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I have been working at Carpenter Co. full-time (More than 8 years)RecommendsNeutral OutlookRecommendsNeutral Outlook
Multi-Task Management Customer Service Excel Executive Management support Telephone Skills Inventory Control
Helping to much. Out spoken
Getting an Interview
Getting an Interview
- Declined OfferNegative ExperienceDifficult Interview
I applied online. The process took 6 weeks – interviewed at Carpenter Co. (Allentown, PA) in April 2015.
Submitted resume for open position, received a call a few weeks later for a phone screen, basic questions. Then scheduled an interview for the next week. Traveled to the interview, was shown to a conference room to wait for the Division Manager who would be interviewing me first, followed by the Plant Manager. The Division Manager enters the room, 35 minutes after the scheduled start time, and asks me to tell him about myself. I present my typical introduction/elevator pitch, discuss my background, education, and why I feel I am the person for the position. He then goes on to ask very vague, general questions about my family, willingness to relocate, and personal background, not really touching on the position specific information that is normally asked in an interview (i.e. how do you deal with a difficult customer, explain a situation in which you were presented with too many tasks, how do you prioritize and communicate, etc.), leaving very long pauses between my answering and his next question (upwards of 30 seconds, no exaggeration). Following this, not at all confident in my chances, and am then introduced to the plant manager, who was much more professional and easy to speak to. He asked the typical interview questions (see above), and then thanked me for my time. Three days later, receive a call from the human resources director, and to my surprise am scheduled a second interview for the following week. I attend, am met by the Division Manager, shown to his office, and we chatted for 30 minutes or so. Very laid back, discussion of his vision for the individual to be selected, and still contained long pauses, which I let him fill as opposed to trying to speak too much as I felt I did in the 1st interview. Division Manager says in his eyes, I am the top candidate, and should be hearing from him soon. Then re-introduced to Plant Manager, who gave an extensive tour of the plant layout and high level processes, nearly an hour. Shown back to the Division Managers office, who tells me that they normally don't talk benefits until after an offer is made, but that he wanted me to talk with the HR person to make sure that the package was acceptable before he went any further. As most people say in the comments, benefits were very generous, and I left with a very positive feeling. Sure enough, a few days later, I receive a conditional offer for the position. They then contact my references, who all gave great reports, and conduct a criminal background check. I then do not hear anything for 4 weeks, after the time I was to begin the position, and left an email/voicemail the 3rd week just to check status as I have now declined other offers and am preparing to relocate to the other side of the state for this position. No reply that week, and receive a form letter from the background check company that states that Carpenter has decided to rescind the offer, due to a DUI in my past that I informed the company about at 3 different times in the interview/hiring process. The kicker is that the company had the gall to call me back the following week to re-offer the position. Short story: Was up front about the DUI before even scheduling the 1st interview, traveled over 1200 miles round trip between two interviews, was offered the job, then had the offer rescinded for the DUI they were already aware of. I am not saying they should overlook criminal history, and if that is the company policy, it was my mistake, I was the idiot that broke the law. However, don't revoke an offer based on information you already knew, the company should not have offered the position in the first place.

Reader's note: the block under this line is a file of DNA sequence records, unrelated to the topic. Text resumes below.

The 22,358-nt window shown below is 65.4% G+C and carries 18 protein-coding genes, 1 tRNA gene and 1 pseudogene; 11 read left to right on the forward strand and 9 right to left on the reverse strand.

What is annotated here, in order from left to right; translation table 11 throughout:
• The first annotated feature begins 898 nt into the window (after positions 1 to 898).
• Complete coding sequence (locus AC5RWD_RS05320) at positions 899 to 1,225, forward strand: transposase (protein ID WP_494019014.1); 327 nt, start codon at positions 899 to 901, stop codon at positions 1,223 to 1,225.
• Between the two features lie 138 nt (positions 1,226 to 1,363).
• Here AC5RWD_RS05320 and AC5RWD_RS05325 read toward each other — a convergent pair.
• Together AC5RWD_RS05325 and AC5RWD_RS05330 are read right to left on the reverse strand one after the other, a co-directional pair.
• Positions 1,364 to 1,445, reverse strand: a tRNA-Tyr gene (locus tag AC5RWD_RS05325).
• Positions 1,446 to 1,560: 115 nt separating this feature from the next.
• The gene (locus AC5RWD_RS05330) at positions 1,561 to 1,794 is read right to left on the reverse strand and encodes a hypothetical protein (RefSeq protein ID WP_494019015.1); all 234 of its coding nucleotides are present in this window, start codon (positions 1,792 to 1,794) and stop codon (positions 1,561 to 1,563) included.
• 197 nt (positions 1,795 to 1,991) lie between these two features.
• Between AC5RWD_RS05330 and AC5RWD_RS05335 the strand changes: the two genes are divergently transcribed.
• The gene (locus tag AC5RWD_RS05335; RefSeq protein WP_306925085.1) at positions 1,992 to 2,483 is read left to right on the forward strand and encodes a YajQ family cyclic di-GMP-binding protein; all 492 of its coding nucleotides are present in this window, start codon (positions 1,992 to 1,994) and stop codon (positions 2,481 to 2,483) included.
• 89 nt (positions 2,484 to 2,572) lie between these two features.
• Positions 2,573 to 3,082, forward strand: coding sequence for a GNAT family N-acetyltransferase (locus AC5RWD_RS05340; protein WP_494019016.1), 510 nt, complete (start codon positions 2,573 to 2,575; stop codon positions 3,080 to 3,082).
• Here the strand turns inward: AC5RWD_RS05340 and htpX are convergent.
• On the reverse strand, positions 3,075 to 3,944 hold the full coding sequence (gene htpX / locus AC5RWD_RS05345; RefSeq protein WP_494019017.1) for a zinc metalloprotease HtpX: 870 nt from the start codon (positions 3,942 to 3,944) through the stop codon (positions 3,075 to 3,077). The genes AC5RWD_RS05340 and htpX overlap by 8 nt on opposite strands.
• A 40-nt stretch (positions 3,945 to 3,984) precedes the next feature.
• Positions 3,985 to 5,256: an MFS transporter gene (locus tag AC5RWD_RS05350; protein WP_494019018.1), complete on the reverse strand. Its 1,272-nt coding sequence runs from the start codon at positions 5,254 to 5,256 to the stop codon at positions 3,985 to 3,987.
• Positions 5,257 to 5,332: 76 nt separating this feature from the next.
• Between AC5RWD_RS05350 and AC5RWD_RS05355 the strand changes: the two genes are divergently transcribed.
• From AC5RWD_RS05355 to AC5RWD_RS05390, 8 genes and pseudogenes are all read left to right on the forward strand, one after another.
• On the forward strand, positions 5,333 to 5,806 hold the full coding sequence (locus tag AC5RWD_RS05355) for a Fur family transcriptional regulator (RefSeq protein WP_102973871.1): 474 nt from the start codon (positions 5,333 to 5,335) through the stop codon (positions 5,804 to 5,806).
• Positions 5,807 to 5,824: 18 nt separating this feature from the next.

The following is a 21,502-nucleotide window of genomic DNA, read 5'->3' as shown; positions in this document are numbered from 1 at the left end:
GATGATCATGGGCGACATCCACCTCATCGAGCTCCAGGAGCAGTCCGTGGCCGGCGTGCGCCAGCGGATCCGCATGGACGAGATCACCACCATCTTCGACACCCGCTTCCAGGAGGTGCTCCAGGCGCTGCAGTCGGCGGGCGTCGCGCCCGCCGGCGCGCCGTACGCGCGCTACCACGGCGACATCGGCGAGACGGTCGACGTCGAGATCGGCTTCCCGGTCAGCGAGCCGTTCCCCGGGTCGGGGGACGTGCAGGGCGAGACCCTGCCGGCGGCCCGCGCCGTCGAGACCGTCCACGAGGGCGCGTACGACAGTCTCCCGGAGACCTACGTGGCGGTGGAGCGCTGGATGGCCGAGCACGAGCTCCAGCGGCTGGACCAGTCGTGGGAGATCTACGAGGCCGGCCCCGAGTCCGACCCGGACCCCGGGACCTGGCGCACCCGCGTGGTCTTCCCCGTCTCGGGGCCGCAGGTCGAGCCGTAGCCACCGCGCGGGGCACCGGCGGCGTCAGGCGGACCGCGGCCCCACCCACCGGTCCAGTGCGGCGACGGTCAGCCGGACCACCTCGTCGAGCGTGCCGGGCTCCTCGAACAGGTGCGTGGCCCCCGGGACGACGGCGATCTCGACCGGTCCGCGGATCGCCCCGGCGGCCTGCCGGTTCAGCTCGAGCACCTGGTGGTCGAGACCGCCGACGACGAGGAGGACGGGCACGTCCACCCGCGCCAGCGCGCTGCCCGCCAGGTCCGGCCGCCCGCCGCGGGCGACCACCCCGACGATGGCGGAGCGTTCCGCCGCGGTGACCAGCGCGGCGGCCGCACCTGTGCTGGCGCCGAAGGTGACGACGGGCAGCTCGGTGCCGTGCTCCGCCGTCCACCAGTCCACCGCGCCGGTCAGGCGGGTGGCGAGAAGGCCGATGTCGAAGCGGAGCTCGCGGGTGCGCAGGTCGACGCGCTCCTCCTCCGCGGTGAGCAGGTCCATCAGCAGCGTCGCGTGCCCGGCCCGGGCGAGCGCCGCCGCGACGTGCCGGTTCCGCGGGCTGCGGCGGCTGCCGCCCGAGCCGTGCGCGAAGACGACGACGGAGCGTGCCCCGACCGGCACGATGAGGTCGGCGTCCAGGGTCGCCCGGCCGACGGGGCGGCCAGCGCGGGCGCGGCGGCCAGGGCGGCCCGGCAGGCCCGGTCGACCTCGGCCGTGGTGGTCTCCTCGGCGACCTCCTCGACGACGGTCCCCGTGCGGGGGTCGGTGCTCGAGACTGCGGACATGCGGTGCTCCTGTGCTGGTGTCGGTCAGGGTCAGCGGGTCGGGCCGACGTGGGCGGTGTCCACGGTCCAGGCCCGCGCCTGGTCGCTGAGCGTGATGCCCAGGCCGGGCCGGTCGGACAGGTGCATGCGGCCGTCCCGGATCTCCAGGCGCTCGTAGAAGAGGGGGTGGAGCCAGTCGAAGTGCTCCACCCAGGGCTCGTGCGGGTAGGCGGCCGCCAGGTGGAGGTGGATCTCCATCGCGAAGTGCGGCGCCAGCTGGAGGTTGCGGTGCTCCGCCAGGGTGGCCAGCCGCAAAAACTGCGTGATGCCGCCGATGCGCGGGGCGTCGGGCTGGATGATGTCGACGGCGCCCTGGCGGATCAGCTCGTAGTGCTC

- Can you tell me what you would do if a piece of equipment went down? How would you get it back online, how would you manage the employees affected, what do you do with the rest of the operation while this mission essential piece is offline? Answer Question
Reasons for Declining
It's a cushy job for Carpenter Company, making polyurethane foam and chemicals and polyester fiber used as cushioning by the automotive, bedding, floor covering, packaging, and furniture industries. The company started out making foam rubber; it now also manufactures air filters, expanded polystyrene building materials, and a tire fill product used as a replacement for air in off-road construction vehicles. Carpenter also sells consumer products -- which include craft fiber products, mattress pads, and pillows -- through retailers. The company has facilities ...